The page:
"This is it!"

The author of "The Blue Flower" picks five novels that rocked her world.

By Penelope Fitzgerald
Published August 2, 1999 4:00PM (EDT)

With each one of these novels I thought, as soon as I'd read the first page, This is it. It's difficult to argue about this, although I've sometimes had to, but in reading many hundreds of novels, some of them very good, I've had the sensation quite rarely.

A Pale View of Hills by Kazuo Ishiguro

A novel unlike any other, set in the wasteland of Nagasaki after the war, where a seemingly quiet story of mothers and their small daughters takes an undefinably sinister turn.

Kruger's Alp by Christopher Hope

The first novelist I read who treated South African politics not as a tragedy but as a black farce (which, of course, is tragedy the other way up).

Httel du Lac by Anita Brookner

Exquisitely, meticulously written but still -- there isn't any other word for it -- romantic.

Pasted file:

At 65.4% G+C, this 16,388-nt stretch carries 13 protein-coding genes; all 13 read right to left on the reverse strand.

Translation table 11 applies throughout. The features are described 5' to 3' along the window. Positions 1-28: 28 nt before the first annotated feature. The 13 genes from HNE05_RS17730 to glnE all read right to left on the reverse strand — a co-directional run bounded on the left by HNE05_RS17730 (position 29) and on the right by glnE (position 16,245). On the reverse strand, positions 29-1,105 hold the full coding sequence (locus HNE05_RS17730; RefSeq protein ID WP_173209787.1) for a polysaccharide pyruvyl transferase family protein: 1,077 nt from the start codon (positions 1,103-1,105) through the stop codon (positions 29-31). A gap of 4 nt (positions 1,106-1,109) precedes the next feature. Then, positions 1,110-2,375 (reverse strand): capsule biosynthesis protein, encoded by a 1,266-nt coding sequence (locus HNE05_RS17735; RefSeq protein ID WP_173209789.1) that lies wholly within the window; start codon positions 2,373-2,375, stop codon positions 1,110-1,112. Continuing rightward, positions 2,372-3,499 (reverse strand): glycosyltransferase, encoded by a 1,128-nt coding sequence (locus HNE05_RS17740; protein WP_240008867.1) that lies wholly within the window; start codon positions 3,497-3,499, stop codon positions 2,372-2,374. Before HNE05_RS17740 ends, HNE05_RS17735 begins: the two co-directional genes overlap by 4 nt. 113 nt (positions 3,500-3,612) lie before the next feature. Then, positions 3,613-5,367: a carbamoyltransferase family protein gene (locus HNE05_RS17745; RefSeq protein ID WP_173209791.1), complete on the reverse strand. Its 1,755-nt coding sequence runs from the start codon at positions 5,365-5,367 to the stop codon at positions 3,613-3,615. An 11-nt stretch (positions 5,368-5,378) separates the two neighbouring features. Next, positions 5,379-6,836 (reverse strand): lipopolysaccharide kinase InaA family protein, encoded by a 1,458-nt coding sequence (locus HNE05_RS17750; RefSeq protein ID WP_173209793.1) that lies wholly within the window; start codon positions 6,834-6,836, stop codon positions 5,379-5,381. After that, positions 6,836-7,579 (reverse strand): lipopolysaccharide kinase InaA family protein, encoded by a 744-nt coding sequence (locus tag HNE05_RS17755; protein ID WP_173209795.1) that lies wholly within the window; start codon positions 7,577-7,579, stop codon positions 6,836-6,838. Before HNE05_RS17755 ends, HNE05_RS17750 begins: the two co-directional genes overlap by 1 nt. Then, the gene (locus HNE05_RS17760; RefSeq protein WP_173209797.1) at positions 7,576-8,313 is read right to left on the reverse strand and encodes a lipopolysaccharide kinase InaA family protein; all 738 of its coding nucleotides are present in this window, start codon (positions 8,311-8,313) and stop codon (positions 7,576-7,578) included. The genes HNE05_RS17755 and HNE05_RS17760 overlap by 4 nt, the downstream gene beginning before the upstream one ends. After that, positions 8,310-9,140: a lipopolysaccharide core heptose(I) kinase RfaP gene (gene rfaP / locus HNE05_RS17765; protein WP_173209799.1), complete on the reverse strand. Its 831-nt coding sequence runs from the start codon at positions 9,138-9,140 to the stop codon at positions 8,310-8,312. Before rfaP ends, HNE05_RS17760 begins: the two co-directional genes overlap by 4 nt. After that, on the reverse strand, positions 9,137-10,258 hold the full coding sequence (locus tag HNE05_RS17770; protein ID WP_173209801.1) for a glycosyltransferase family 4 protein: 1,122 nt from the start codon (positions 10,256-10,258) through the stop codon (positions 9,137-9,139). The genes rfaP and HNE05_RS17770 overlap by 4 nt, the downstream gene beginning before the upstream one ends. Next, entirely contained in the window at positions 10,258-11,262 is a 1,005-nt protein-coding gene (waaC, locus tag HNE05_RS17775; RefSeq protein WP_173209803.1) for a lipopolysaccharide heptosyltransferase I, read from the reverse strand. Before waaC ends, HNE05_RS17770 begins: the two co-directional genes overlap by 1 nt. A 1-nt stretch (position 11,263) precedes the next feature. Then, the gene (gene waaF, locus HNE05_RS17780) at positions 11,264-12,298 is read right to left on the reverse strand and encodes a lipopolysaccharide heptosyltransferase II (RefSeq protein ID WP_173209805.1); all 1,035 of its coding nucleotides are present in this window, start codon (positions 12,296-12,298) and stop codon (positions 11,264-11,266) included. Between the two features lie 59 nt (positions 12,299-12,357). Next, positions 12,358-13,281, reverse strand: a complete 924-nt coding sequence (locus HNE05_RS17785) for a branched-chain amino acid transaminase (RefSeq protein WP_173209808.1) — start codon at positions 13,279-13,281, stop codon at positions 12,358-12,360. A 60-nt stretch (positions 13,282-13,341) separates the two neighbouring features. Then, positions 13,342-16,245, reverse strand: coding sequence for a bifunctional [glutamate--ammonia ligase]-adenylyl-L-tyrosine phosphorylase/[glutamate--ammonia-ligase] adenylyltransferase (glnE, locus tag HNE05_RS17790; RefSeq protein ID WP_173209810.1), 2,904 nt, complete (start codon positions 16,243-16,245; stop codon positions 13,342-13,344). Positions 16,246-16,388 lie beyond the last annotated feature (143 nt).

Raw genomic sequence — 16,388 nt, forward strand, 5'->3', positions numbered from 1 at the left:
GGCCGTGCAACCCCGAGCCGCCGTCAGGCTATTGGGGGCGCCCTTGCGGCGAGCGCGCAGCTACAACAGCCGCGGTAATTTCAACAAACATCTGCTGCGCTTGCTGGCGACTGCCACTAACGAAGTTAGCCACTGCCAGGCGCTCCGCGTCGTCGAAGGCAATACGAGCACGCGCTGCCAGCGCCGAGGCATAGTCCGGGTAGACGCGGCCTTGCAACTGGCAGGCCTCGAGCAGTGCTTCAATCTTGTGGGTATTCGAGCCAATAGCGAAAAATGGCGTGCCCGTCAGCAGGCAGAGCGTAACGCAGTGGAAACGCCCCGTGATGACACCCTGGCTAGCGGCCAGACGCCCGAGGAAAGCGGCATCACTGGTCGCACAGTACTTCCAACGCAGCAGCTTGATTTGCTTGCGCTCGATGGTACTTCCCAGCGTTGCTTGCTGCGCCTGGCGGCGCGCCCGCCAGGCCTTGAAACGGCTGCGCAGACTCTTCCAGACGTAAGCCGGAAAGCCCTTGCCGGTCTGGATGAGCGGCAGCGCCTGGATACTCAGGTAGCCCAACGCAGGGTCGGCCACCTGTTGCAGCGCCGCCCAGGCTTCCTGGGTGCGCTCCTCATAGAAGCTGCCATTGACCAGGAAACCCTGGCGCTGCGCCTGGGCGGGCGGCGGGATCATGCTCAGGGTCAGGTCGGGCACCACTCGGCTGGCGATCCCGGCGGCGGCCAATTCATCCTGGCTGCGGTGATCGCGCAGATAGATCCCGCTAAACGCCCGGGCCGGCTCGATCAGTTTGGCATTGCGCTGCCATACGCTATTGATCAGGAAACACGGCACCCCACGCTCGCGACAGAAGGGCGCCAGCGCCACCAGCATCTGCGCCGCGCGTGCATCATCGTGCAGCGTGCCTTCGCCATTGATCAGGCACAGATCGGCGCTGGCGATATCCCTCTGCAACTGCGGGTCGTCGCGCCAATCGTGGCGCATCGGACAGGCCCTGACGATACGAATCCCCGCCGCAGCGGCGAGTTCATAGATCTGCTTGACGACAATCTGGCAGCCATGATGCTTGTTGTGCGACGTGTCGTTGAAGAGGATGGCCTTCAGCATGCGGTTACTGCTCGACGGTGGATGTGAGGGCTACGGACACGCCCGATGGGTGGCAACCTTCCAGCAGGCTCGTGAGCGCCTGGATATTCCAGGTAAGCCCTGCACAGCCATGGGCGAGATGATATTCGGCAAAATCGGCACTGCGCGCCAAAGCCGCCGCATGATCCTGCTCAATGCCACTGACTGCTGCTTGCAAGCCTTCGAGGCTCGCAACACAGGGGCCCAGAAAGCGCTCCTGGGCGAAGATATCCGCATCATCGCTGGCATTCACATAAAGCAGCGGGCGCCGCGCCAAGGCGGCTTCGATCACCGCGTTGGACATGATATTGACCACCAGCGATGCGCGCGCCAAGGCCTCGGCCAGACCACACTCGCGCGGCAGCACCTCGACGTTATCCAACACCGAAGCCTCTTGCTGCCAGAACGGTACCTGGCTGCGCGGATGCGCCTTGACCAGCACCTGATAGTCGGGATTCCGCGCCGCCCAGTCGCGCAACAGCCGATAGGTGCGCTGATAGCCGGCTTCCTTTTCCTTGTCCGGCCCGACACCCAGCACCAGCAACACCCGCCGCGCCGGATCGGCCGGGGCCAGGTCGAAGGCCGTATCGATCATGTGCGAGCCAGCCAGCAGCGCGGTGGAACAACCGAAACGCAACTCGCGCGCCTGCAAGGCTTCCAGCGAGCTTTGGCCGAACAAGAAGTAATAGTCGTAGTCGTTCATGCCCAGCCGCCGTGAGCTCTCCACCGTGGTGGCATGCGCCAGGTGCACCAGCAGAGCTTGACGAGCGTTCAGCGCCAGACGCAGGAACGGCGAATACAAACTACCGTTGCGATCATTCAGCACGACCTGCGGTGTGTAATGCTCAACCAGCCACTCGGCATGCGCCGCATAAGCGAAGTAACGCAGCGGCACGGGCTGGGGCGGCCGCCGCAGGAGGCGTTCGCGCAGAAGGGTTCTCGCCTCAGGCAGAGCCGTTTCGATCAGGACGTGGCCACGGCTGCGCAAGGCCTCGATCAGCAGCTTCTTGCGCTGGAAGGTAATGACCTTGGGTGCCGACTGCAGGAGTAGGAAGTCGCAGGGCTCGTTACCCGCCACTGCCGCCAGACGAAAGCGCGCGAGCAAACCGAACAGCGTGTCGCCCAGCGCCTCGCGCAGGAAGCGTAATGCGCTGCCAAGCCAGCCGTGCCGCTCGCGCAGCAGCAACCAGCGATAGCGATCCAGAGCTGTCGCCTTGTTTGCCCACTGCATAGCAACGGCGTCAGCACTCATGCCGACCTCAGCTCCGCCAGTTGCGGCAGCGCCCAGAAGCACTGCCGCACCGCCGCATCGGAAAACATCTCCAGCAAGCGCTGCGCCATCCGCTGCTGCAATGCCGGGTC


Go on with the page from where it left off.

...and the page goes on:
The Snapper by Roddy Doyle

You have to laugh, you can't help it, and you feel picked up and shaken by its energy, but I hope Roddy Doyle won't mind my saying that the great virtue of this book is tenderness.

The Restraint of Beasts by Magnus Mills

The jacket picture of this brilliantly original first novel is, in my view, a mistake. The displaced Scottish fence-wirers don't kill anyone ... There are just a few unfortunate accidents.

Penelope Fitzgerald

Penelope Fitzgerald is the author of "The Blue Flower" and other novels.

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